What happens when the state changes the default rules that govern financial obligations between unmarried partners from opt in to opt out? Most states have an opt-in rule: unmarried partners do not take on financial obligations of one another unless they agree to do so with a contract. Nevertheless, advocates argue that an opt-out system puts the burden in the right place: unmarried couples who want to avoid default obligations should bear the burden of making contracts. A scholarly debate over the opt-in/opt-out model has raged for twenty years, but the issue is now coming to a head. Yet no research, until now, examines the actual impact of opt-out rules on affected couples.
This Article offers a new analysis based on an original qualitative study with interviews of thirty unmarried couples in an opt-out jurisdiction. The study reveals that most cohabiting couples do not know that the law considers them spouses. For those who know, either they do not realize that they can opt out, or they face difficulties trying to do so. Moreover, if couples do not opt out, the terms of the default contract the state imposes are not particularly popular—only about half of interviewees would have chosen these terms if they had thought to bargain. Further complicating things, the research shows that sometimes the opt-out law has an expressive effect: it communicates values of conjugality and commitment. Using this data, and relying on contractual theories, this Article contends that the opt-out scheme is choice-decreasing because it makes defaults highly sticky. Yet, contrary to the traditionalist view, an opt-out approach does not undermine the institution of marriage. Instead, this approach aligns with the neoliberal ambition to shift dependency-related responsibilities from the state to the family. Finally, this Article proposes that for opt-out regimes to avoid mimicking the problems of opt-in schemes, defaults must be better known to couples, be better tailored to diverse populations of unmarried couples, and adopt accessible methods of opting out.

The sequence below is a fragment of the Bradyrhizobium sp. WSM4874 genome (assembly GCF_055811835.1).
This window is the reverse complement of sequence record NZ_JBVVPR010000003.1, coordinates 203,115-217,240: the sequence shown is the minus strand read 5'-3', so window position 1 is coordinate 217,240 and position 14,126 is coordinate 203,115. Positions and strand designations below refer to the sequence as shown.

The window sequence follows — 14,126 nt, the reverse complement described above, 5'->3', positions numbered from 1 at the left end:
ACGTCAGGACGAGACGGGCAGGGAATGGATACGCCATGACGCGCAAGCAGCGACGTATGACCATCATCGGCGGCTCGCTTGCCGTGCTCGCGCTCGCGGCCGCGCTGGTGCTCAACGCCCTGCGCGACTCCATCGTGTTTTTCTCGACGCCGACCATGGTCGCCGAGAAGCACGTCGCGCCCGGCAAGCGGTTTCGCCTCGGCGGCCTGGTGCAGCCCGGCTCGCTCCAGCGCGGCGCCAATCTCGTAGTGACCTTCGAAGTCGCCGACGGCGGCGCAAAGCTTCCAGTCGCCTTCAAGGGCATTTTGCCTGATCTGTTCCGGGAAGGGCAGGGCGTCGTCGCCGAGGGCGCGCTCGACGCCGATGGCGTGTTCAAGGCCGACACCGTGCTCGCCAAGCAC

Aloni, Erez, "Compulsory Conjugality" (2021). Connecticut Law Review. 470.